From the author:
“This book is intended for the Christian reader in general, the Mystic Christian in particular, and for seekers interested in Mystic Christianity and its role in the twenty-first Century.

Most of what I’ve written isn’t original research. It’s an original distillation and contemporary synthesis. This book is sometimes edgy. The edge is intended to clarify the truth of the mystics, not to clobber people. This book isn’t a specific history. For readers interested in a more specific history, refer to the bibliography and appendices. This book is a treatise that looks deeply into the life-giving roots of Christian tradition… We can’t plunge into this stuff without dropping into the depths of our own souls. The book will become more understandable and satisfying as you go along. And when you’re done you’ll see each section has its place and that together they form an organic whole.” (From the preface; p. xviii)

I like this disclaimer; it sets the table for conversation with ground rules. This book is not an apologetic or a history textbook… it’s a conversation, an opinion, and invitation for inner examination–it’s a request to set aside biases, hobby horses, and sacred cows. It’s an opportunity look behind the curtain and behold the mystery of the Divine.

Overall, I enjoyed the book, but I must admit that I found it a “stormy” read. There were lightning strikes of brilliance and there were terrifying rumbles of thunder; there were times when the ideas “rained” so heavily I could not see in front of me and there were times when the torrents slowed, clouds cleared, and the way was as clear as could be. It was not always easy to navigate through this read, but I am glad I persevered. There were several areas my own beliefs were tested and other areas I found disagreed completely with my understanding of Scripture, but there were also a number of ideas presented to me that have opened my thinking to new possibilities. Who knows what God will teach through Healing the Divide?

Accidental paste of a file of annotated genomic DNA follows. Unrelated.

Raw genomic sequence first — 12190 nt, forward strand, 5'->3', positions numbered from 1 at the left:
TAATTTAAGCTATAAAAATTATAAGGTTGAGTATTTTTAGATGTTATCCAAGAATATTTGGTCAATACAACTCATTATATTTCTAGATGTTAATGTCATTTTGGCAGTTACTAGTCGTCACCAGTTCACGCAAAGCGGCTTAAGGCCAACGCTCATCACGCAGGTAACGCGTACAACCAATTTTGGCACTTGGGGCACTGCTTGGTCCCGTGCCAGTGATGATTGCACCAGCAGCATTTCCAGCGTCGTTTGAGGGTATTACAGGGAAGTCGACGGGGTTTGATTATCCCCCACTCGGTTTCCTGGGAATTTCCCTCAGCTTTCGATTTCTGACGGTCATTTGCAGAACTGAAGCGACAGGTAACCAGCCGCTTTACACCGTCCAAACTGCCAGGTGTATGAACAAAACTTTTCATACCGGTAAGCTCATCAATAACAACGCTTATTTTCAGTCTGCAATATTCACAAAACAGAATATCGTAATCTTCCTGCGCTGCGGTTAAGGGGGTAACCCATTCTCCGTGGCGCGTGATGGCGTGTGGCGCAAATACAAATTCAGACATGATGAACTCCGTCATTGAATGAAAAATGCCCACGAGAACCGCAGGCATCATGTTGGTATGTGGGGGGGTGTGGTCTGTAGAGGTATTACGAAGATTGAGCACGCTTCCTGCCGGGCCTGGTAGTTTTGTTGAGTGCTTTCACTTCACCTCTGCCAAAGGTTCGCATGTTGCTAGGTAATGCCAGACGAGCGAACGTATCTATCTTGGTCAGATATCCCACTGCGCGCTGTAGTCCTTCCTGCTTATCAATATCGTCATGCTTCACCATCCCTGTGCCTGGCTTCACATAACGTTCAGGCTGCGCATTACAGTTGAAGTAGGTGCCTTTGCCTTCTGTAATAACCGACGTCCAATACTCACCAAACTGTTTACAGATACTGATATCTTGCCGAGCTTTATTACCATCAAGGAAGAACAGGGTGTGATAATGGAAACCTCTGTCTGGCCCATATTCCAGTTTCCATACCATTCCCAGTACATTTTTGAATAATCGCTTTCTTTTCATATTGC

One of the things I liked the most was the openness of Amos Smith’s writing; he was not the least bit timid about putting his passion front and center in this story. This is a very vulnerable writing style and almost demands a defensive posture, but Amos writes with a gentle confidence as he allows his reader as much space as they need to agree, disagree, or reflect indefinitely on the ideas he presents. This is a refreshing attitude. Another feature I appreciated was the extensive helps that he includes in the appendices of the book. Amos has included a detailed glossary, a lengthy bibliography, and several sections to help the reader with the term “miaphysite” (the Jesus Paradox), which is the primary plot line for this book.

One of the areas that I found most challenging was the use of terms. For instance, the term “miaphysite” is a curious oddity in the realms of normal theological discussions. While Amos attempts to make the conversation friendlier by using the term “Jesus Paradox” interchangeably with miaphysite, it still seemed cumbersome and confusing to me. I don’t know if I have an answer or even a suggestion to make the conversation more amenable, but these terms seemed awkward to me.

I think this is an important book. Don’t let my statement confuse you, it is not an easy book, but it is very important…especially for Protestant Evangelicals of which I am one. There are many theological terms the average Christian will not be familiar with and there is a substantial amount of early church history many people probably never knew existed, but these details should not be a deterrent. Healing the Divide is full of exquisite conversation starters and I believe it can certainly be the beginning for many people-Believers to recovering Christianity’s ancient and mystic roots. I will heartily recommend it to my friends, but I think it might best be read in groups or at least with a partner.

-Jeffrey Borden, Pastor and book reviewer